Are you with a small but growing nonprofit that serves kids?
Jim Chesire is convinced of your value. And furthermore, the Chicago consultant has evidence.
By crunching new data, his organization is showing a link between the growth of youth-serving nonprofits — especially small ones — and upward mobility in cities.
“Upwardly mobile cities are places that invest more in youth-serving organizations,” Chesire said. They also invest more equitably, he said.
Chesire and Andrew Rice, both with the consulting firm Bolster Mission, sponsored an analysis of two sets of data that became available in the past few years.
One is from Harvard economist Raj Chetty’s Opportunity Insights, which shows the economic mobility of young adults the nation’s largest cities.
The other is a group of nonprofit tax forms (Form 990), first made freely available by the IRS in 2016 after a lawsuit.
Matching the data showed that cities with a high per capita investment in youth-serving nonprofits were also the cities in which economic mobility was the greatest.
Does that mean investment in youth leads to greater prosperity? Maybe, but not necessarily.
The link between nonprofits and economic mobility doesn’t show which causes which, Chesire acknowledged. Investment in youth may lead to greater prosperity among young people as they become adults. Or cities with greater economic mobility may simply have money available to invest in youth.
“[But] there’s something real occurring in the link there. It warrants more rigorous investment in research,” Chesire said.
The analysis looked at tax forms for 4,306 youth-serving organizations in the 25 largest U.S. cities from 2009 to 2012.
It showed a particular link between small but growing youth-serving nonprofits and a city’s upward economic mobility.
Opportunity Insights research had already found that economic mobility for low-income kids varies greatly depending on where the kids live. That research saw variation down to the half square mile in city neighborhoods.
“It typically is the small but growing youth-serving organizations that are in the tough-to-reach pockets in underserved neighborhoods,” Chesire said. “They are uniquely positioned to reach young people who need access to opportunity the most.”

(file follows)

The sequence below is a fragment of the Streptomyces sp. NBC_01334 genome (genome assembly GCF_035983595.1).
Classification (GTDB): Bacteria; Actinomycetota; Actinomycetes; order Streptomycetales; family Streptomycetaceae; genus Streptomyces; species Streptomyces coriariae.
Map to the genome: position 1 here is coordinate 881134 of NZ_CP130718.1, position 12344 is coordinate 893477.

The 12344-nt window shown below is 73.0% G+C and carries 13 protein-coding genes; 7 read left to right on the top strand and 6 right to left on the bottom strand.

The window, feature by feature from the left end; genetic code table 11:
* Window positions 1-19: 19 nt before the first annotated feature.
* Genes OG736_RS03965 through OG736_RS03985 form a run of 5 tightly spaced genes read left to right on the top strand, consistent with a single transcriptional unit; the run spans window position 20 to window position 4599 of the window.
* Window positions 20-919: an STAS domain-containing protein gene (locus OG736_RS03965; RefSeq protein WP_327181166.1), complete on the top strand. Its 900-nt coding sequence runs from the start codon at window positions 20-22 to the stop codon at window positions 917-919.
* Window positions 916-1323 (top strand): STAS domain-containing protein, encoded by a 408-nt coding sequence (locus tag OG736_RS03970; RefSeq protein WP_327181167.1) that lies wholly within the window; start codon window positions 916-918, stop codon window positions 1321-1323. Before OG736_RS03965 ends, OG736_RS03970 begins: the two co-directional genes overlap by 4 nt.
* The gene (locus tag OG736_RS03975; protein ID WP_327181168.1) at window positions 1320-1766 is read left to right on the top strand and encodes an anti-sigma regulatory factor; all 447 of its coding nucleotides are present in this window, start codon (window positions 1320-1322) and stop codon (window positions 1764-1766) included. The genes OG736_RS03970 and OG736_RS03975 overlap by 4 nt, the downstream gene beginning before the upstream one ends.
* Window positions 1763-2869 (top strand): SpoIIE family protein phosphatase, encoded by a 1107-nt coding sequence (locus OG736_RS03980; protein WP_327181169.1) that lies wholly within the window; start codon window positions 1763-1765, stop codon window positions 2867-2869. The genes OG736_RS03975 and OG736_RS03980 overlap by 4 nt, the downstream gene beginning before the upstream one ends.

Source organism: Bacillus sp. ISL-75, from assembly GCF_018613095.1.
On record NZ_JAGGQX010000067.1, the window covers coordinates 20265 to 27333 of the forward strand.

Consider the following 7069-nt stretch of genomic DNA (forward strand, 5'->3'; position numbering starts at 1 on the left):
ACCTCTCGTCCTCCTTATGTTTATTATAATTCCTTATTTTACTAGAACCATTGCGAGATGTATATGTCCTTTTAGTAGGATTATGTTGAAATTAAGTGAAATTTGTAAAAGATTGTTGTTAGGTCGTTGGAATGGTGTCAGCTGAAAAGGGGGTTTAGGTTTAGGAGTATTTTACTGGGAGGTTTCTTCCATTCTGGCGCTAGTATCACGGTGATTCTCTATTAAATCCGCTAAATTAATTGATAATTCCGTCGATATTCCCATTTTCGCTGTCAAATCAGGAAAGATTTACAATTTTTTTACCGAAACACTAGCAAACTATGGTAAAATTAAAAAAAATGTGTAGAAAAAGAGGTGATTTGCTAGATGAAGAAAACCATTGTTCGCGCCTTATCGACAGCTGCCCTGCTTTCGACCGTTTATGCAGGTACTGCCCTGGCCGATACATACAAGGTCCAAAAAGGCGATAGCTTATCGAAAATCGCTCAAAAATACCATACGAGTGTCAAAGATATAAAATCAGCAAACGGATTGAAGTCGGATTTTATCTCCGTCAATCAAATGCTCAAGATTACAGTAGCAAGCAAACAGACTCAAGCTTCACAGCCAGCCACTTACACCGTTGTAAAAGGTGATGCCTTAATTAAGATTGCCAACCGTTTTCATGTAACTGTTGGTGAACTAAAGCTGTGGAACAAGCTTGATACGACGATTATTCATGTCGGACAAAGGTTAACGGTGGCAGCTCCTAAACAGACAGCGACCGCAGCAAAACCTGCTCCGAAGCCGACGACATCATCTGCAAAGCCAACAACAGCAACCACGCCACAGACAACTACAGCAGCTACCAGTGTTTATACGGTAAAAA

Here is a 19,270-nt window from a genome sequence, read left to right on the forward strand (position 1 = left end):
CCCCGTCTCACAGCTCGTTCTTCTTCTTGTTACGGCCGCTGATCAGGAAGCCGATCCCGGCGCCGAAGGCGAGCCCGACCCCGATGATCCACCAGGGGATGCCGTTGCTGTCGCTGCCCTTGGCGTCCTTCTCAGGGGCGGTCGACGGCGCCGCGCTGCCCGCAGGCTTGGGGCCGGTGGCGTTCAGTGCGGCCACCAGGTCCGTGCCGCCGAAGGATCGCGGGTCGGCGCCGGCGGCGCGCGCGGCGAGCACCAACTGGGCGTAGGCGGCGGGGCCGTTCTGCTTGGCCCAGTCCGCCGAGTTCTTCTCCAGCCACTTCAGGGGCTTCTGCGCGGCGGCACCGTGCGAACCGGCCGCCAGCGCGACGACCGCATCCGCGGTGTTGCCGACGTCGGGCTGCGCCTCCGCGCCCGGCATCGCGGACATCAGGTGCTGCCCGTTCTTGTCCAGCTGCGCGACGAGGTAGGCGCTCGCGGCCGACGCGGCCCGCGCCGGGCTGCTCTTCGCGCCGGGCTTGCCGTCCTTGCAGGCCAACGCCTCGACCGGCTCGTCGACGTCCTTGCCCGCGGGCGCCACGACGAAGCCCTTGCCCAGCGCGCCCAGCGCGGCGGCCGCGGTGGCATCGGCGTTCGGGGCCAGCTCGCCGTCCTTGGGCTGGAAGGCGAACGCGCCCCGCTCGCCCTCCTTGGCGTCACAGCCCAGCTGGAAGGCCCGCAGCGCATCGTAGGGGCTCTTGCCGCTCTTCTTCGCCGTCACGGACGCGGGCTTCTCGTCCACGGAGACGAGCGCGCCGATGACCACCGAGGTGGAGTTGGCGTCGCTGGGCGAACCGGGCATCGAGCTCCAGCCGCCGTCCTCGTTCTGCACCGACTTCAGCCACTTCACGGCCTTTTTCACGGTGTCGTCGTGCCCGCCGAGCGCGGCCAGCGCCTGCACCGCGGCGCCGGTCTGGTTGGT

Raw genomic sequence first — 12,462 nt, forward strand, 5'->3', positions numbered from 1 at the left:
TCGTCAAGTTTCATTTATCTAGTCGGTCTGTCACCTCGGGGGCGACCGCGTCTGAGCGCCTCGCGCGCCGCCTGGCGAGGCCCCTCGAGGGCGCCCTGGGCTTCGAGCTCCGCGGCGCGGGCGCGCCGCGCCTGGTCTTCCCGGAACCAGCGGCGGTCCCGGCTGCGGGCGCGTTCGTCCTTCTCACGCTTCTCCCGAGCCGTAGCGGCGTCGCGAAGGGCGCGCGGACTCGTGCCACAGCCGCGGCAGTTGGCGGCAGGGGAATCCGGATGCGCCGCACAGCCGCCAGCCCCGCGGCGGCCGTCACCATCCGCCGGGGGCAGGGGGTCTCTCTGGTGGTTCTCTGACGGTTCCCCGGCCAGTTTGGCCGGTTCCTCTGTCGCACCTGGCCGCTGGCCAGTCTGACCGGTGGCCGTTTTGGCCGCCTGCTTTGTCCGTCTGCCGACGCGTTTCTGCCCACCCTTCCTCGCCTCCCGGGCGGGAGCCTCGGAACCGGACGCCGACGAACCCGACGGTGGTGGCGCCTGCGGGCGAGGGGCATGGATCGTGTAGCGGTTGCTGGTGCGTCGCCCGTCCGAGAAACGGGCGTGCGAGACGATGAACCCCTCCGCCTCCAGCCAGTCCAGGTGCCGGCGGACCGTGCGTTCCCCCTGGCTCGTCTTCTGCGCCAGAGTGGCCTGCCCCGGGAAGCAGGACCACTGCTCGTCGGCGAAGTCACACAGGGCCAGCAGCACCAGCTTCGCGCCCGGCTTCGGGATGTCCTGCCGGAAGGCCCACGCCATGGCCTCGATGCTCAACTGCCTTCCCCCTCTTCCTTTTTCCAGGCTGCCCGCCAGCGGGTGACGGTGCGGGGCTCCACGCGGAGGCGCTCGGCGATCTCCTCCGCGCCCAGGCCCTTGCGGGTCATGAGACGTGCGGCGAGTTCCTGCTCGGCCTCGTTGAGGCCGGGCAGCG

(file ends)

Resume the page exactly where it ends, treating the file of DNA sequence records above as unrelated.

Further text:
He has worked in nonprofit youth services for many years. He was a director of the Chicago Out-of-School Time Project, overseeing a Wallace Foundation $11 million grant for Chicago to build citywide out-of-school services. He now manages a STEM project involving four large national youth-serving organizations.
“My partner Andrew Rice and I have for 15 years been operating in this space working with data to understand the effect of policy on youth success,” Chesire said. “We see it every day — the impact that high-quality youth-serving organizations have in individual lives and communities.
“It always troubled us that we didn’t have evidence for that [outside] the individual level of experience.”
Their data analysis was released as the brief “Investment in Youth-Serving Organizations is Linked to Economic Mobility in Cities Over Generations: What Mayors Can Do to Capitalize.”
It has three recommendations to mayors:
- Convene a cross-sector group including foundations, youth-serving nonprofits, researchers and corporate leaders to ensure equitable funding for youth-serving nonprofits in every half square mile of their city.
“Mayors should be bringing these folks together to consider how money is flowing and growing in the city,” Chesire said.
- Mayors can draw attention to nonprofits that serve youth and encourage greater investment, most of which comes from individuals.
- They can look to cities that are good examples of cross-sector cooperation.
This story has been updated.